You’ve made it to CRE Financial Analysis 201! Congratulations, Sir Walter Capital would be proud… not too proud… not even proud enough to pat your back… but proud enough not to crush you where you stand. There is still much to learn and cover, much to make Walter proud.
In fact, there’s no better way to make Walter proud than to flash through a page of his book:
Sir Walter Capital was a man of few faults, no faults if you’re counting, and his investment record reflects that. During his investment career, he lost money once – to himself, and both he and his betting counterpart came out on top. Long term planning, diligence and meticulous analysis keep his winning legacy expanding: he’s had a hand in every major discovery since dinosaurs; and he’s capitalized… where do you think the Wal in Walmart comes from?
In investment, there is a holy grail, it’s the concept of arbitrage: taking advantage of a price difference between two or more markets. In Commercial Real Estate specifically, it’s the rate difference between borrowing and earning – the cost of money vs. the return on a property. Arbitrage in CRE is called Positive Leverage.
Positive Leverage: a situation in which borrowing money magnifies your return: using other people’s money (the bank/lender) and paying less to borrow that money than what the purchased property earns.
A brief example of Positive Leverage…
As seen in the example above, when one borrows (6%) at a lower rate than the property returns (7%), a scenario arises in which the investor makes an additional 2.33% on his original investment. If you’re thinking, wait a minute, the cash flow is still greater in the All Cash scenario, you’re right, but you’re forgetting the $700,000 we didn’t need to invest in the Positive Leverage scenario, all of which we could leverage to earn at the higher rate. Sir Walter would be proud, but don’t get carried away.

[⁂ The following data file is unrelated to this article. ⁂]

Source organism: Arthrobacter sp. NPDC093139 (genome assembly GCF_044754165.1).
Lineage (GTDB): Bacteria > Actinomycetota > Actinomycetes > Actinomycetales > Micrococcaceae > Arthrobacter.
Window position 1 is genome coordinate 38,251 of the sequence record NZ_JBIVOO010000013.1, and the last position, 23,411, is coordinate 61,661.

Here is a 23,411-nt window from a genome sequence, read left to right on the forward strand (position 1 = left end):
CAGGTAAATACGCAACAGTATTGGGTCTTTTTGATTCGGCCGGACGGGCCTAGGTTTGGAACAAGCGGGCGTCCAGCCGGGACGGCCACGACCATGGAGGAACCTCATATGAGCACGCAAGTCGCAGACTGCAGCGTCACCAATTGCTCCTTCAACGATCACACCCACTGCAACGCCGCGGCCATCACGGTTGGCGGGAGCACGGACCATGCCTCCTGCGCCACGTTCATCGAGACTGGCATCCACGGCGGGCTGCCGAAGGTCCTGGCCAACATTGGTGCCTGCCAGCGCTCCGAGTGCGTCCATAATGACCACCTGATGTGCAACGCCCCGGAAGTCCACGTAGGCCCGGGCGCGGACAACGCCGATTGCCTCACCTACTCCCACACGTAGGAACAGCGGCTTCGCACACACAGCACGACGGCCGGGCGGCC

Recently, I read A Brief History of Time by Stephen Hawking, an exceptional tale of our universe and the laws that govern it. An important fundamental element is Newton’s Laws of Motion: for every action there is an equal and opposite reaction.
Sir Walter might interpret that as: for every intelligent investor, there is an equal and opposite foolish investor, one who might work himself into a scenario of Negative Leverage. For shame!
Negative Leverage: a situation in which borrowing money diminishes your return: using other people’s money (the bank/lender) and paying more to borrow that money than what the purchased property earns.
A brief example of Negative Leverage…
Should one borrow (8%) at a higher rate than what the property earns (7%), a scenario with a net loss of 2.33% relative to the All Cash scenario? “Not unless you’re borrowing for your enemies,” Sir Walter said, otherwise he’d be livid, and you’d be considered lucky to be alive.
In order to keep you healthy and full of limbs, we’ve included a FREE PDF that nicely explains the relationship between Positive and Negative leverage. Give it to your clients, employees, or post it over the office urinal. You’re welcome!